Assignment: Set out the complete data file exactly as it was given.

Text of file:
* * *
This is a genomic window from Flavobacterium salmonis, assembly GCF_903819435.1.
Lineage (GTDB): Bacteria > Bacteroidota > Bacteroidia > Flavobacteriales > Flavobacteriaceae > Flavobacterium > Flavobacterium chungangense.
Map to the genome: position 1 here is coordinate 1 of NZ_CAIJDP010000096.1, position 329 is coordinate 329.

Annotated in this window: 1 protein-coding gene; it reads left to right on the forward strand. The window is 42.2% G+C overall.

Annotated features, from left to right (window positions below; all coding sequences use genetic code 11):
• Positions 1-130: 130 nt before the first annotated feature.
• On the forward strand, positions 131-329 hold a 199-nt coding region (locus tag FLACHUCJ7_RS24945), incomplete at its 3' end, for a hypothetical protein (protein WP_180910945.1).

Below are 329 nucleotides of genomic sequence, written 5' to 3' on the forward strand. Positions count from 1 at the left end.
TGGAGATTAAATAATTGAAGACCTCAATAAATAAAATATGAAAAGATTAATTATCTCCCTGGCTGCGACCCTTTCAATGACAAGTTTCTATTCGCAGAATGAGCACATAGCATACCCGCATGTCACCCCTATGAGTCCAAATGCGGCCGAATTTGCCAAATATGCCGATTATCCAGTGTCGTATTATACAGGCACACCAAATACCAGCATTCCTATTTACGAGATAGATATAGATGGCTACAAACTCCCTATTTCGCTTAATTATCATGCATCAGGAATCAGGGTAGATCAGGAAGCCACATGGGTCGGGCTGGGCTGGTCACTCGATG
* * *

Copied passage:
This is a genomic window from Flavobacterium salmonis, assembly GCF_903819435.1.
Lineage (GTDB): Bacteria > Bacteroidota > Bacteroidia > Flavobacteriales > Flavobacteriaceae > Flavobacterium > Flavobacterium chungangense.
Map to the genome: position 1 here is coordinate 1 of NZ_CAIJDP010000096.1, position 329 is coordinate 329.

Annotated in this window: 1 protein-coding gene; it reads left to right on the forward strand. The window is 42.2% G+C overall.

Annotated features, from left to right (window positions below; all coding sequences use genetic code 11):
• Positions 1-130: 130 nt before the first annotated feature.
• On the forward strand, positions 131-329 hold a 199-nt coding region (locus tag FLACHUCJ7_RS24945), incomplete at its 3' end, for a hypothetical protein (protein WP_180910945.1).

Below are 329 nucleotides of genomic sequence, written 5' to 3' on the forward strand. Positions count from 1 at the left end.
TGGAGATTAAATAATTGAAGACCTCAATAAATAAAATATGAAAAGATTAATTATCTCCCTGGCTGCGACCCTTTCAATGACAAGTTTCTATTCGCAGAATGAGCACATAGCATACCCGCATGTCACCCCTATGAGTCCAAATGCGGCCGAATTTGCCAAATATGCCGATTATCCAGTGTCGTATTATACAGGCACACCAAATACCAGCATTCCTATTTACGAGATAGATATAGATGGCTACAAACTCCCTATTTCGCTTAATTATCATGCATCAGGAATCAGGGTAGATCAGGAAGCCACATGGGTCGGGCTGGGCTGGTCACTCGATG